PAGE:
"Report: Health Insurance Profits Rise Despite Health Care Reform"
--headline, NationalJournal.com, Jan. 5
Yes, that's right, sports fans. Since the point of Health Care Reform™ is to require everyone to by health insurance, insurance companies will then be selling more policies, more cash will flow in, and their profits will rise. Not "despite," but "because."
Note that another purpose was to require policy coverage be given to people with pre-existing conditions. This vastly changes the actuarial risk to the insurance pool and in fact changes it from insurance to entitlement. A greater actuarial risk means a higher premium to cover it, and this too means a rise in profits.
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- "It is disturbing that President Bush has exhibited a grandiose vision of executive power that leaves little room for public debate, the concerns of the minority party or the supervisory powers of the courts. But it is just plain baffling to watch him take the same regal attitude toward a Congress in which his party holds solid majorities in both houses. Seizing the opportunity presented by the Congressional holiday break, Mr. Bush announced 17 recess appointments--a constitutional gimmick. . . . Presidents Ronald Reagan and Bill Clinton made scores of recess appointments. But both of them faced a Congress controlled by the opposition party, while the Senate has been under Republican control for Mr. Bush's entire five years in office."--editorial, New York Times, Jan. 9, 2006
- "Nearly six months after it opened its doors, the Consumer Financial Protection Bureau finally has a director, after President Obama's recess appointment of Richard Cordray. . . . Mr. Obama also appointed three new and qualified members to the National Labor Relations Board. . . . Announcing the appointments, Mr. Obama also asserted a welcome new credo: 'When Congress refuses to act, and as a result, hurts our economy and puts our people at risk, then I have an obligation as president to do what I can without them.' Hear. Hear."--editorial, New York Times, Jan. 5, 2012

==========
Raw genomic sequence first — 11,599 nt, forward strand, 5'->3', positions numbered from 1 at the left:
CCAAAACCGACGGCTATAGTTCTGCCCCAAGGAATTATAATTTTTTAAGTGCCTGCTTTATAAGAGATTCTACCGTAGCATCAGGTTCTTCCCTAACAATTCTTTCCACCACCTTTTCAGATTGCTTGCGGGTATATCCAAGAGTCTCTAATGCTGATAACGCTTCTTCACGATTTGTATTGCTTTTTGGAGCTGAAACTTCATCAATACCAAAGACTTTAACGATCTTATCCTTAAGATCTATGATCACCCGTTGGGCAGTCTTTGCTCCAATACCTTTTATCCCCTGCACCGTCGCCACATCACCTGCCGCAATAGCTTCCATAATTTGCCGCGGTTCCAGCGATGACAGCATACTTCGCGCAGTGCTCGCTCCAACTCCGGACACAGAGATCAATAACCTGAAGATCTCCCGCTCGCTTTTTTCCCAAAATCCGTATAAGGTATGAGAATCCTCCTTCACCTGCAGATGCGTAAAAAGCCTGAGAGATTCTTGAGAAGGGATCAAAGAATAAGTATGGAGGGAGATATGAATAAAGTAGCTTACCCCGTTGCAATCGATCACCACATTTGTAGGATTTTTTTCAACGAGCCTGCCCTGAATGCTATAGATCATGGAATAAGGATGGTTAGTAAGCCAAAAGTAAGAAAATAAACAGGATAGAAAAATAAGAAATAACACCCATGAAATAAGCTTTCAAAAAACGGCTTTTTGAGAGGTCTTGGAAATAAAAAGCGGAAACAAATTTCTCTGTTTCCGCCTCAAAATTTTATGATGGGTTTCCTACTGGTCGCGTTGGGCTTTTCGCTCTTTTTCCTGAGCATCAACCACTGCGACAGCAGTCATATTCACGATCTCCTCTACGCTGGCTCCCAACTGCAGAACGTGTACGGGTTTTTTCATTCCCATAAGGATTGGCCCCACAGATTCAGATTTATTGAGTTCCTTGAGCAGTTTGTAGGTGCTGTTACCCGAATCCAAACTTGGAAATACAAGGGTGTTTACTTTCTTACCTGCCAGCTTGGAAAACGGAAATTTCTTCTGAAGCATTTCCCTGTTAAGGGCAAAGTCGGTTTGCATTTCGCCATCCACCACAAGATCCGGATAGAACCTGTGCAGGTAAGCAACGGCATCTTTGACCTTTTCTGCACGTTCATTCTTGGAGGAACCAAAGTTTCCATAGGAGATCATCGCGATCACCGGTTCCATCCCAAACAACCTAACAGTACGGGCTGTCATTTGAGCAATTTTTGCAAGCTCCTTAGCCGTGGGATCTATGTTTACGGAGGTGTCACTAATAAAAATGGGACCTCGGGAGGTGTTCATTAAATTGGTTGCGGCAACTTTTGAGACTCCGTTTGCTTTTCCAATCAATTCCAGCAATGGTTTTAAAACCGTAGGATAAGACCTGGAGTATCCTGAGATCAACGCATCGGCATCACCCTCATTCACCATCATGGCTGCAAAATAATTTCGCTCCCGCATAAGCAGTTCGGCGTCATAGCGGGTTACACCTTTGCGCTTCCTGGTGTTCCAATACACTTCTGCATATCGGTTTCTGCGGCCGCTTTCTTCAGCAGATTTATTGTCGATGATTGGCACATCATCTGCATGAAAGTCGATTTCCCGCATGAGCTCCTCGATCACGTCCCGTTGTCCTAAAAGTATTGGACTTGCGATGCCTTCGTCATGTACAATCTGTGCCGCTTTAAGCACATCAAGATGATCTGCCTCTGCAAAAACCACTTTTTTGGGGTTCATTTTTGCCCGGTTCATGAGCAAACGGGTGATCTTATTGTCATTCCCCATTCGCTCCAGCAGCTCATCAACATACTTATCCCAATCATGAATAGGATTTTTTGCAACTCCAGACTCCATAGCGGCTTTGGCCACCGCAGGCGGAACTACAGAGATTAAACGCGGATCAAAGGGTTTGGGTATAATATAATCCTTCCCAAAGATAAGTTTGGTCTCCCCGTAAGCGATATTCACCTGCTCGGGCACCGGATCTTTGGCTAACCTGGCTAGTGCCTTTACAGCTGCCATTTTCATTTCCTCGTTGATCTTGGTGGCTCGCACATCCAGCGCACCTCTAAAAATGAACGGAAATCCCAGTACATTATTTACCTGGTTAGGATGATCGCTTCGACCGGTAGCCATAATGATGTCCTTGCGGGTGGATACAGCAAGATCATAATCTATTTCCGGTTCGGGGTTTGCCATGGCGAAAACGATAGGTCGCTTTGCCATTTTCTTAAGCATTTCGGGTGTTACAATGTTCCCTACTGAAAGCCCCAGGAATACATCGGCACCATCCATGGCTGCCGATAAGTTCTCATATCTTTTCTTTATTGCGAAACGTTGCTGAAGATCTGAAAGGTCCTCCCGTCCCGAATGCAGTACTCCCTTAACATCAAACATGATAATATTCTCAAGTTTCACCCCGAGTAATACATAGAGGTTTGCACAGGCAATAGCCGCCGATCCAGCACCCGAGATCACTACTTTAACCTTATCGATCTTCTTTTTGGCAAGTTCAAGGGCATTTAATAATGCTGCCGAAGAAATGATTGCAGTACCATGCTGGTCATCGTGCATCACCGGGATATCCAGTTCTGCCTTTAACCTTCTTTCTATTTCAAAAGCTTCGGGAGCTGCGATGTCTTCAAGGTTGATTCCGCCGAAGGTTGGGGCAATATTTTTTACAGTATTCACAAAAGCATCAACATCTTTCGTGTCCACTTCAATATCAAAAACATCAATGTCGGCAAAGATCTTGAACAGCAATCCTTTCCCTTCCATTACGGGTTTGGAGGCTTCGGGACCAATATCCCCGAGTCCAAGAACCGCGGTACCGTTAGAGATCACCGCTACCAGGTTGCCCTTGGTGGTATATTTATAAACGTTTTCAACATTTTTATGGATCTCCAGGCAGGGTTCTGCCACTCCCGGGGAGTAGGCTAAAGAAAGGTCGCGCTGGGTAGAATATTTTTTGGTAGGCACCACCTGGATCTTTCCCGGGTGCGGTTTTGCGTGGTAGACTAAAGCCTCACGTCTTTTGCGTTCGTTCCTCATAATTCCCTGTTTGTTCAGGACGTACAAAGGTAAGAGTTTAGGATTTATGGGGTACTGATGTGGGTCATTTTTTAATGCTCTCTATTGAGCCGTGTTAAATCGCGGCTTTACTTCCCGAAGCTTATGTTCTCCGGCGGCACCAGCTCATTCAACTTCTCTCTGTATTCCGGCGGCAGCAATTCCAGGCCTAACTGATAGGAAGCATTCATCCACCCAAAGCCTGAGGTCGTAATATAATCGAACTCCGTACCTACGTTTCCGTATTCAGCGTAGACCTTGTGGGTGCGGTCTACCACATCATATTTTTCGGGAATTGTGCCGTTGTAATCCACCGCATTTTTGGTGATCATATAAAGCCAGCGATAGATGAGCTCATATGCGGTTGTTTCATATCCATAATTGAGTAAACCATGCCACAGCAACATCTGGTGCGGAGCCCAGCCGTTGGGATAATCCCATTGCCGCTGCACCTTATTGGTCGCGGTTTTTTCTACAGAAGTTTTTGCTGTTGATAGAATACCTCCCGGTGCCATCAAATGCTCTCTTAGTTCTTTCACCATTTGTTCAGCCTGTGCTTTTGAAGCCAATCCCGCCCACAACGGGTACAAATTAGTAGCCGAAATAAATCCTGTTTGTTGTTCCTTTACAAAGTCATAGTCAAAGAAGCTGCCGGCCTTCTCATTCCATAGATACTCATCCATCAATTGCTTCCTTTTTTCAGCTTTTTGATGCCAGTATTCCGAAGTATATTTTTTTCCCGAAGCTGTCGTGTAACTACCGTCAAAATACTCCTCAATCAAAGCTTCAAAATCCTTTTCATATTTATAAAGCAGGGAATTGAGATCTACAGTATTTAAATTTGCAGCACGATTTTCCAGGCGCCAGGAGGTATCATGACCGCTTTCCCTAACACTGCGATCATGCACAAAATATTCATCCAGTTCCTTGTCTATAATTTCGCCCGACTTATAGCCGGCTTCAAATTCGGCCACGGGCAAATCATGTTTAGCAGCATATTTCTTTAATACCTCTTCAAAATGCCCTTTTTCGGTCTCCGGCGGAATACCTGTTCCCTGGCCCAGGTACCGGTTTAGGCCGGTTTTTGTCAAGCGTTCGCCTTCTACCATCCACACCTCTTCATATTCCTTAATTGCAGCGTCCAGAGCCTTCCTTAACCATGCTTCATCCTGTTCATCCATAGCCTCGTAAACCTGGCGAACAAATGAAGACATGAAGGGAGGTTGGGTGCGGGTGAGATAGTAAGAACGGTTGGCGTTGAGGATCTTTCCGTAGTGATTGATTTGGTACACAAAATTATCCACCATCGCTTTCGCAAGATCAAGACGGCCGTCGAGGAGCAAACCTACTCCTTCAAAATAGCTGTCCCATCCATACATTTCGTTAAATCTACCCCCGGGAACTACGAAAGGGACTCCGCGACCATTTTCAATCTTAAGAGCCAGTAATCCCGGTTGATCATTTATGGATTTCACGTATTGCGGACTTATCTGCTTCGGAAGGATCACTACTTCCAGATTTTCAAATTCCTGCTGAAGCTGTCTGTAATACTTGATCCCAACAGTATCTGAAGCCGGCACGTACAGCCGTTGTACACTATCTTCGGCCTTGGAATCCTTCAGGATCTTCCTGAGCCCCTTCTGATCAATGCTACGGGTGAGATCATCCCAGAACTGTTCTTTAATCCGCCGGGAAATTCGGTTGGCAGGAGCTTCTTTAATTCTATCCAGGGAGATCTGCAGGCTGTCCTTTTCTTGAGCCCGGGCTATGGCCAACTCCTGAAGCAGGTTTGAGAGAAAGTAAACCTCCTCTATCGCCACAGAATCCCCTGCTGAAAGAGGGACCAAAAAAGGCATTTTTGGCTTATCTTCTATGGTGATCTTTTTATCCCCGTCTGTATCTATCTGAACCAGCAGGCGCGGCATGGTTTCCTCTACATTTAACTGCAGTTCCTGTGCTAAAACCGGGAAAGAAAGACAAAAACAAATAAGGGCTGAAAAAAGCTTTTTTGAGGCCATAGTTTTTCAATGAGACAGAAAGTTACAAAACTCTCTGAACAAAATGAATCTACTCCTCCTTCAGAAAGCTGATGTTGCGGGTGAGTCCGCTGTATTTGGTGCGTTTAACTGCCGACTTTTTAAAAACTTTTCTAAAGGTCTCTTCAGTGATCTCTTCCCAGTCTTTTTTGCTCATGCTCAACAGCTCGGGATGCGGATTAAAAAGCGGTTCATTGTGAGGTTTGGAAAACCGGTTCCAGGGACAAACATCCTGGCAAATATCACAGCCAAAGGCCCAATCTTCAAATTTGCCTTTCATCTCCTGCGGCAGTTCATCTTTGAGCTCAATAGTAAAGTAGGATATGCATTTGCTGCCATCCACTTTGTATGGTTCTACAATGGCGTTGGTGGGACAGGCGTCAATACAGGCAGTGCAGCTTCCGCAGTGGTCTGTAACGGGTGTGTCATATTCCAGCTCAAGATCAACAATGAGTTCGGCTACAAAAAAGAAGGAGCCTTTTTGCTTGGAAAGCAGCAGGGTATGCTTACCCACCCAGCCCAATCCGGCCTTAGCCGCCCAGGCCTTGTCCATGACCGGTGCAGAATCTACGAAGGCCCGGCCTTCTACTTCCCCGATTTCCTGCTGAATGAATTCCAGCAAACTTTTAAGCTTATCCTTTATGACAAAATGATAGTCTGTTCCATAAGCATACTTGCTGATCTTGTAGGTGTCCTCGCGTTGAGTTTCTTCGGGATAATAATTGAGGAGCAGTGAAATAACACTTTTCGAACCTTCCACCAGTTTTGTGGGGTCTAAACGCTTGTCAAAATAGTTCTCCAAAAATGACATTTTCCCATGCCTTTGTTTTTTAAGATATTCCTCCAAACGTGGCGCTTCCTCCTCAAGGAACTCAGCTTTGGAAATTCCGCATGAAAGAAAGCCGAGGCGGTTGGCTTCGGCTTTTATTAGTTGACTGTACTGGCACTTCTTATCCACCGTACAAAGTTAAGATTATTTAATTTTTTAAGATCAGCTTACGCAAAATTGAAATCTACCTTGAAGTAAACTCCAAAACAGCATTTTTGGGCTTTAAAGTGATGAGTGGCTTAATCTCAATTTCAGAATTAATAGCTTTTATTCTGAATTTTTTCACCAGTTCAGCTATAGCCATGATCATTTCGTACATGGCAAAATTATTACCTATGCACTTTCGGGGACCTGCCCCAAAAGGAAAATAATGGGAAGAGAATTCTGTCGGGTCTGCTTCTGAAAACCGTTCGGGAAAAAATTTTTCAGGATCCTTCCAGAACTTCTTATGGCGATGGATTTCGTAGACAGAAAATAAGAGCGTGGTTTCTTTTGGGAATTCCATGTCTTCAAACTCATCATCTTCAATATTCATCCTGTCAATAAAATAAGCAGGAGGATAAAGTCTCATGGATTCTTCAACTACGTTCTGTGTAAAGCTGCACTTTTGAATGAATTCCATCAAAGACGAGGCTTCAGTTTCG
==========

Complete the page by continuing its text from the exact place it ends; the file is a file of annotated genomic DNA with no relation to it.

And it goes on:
And this is just plain funny, from the WSJ Best of the Web"A poorly chosen baby name can lead to a lifetime of neglect, reduced relationship opportunities, lower self-esteem, a higher likelihood of smoking and diminished education prospects, according to a new study of nearly 12,000 people," Canada's National Post reports:
The research, which appears in the journal Social Psychological and Personality Science [sic], is thought to offer the firmest conclusions to date that "unfortunate" first names evoke negative reactions from strangers, which in turn influence life outcomes for the worse.The story's headline adds even more ill effects: "Bad Baby Name Could Leave Your Child Sadder, Dumber: Study."
Hmm. We have a president named Barack Hussein, and as of a month ago the two leading contenders to challenge him were Willard Mitt and Newton Leroy. That ought to clear things up for anyone having difficulty fathoming the rise of Richard John Santorum.
Global Warmingis there anything it can't explain?